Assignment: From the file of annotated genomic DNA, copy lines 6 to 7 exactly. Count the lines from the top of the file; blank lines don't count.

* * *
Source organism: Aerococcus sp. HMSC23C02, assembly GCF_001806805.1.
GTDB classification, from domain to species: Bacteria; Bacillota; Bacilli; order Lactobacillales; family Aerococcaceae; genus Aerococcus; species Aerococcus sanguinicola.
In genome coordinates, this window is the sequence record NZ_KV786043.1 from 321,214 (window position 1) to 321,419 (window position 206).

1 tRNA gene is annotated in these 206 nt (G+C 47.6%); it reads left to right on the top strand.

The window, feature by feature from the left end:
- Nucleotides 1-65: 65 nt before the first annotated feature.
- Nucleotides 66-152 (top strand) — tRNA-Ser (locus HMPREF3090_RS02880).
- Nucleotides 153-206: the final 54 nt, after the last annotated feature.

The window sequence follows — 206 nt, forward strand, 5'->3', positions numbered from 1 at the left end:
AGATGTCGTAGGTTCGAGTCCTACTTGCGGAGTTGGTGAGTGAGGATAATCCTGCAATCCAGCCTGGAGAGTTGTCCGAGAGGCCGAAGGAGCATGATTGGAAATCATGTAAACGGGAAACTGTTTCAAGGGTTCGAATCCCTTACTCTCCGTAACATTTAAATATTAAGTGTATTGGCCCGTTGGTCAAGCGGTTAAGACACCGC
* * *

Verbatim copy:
- Nucleotides 1-65: 65 nt before the first annotated feature.
- Nucleotides 66-152 (top strand) — tRNA-Ser (locus HMPREF3090_RS02880).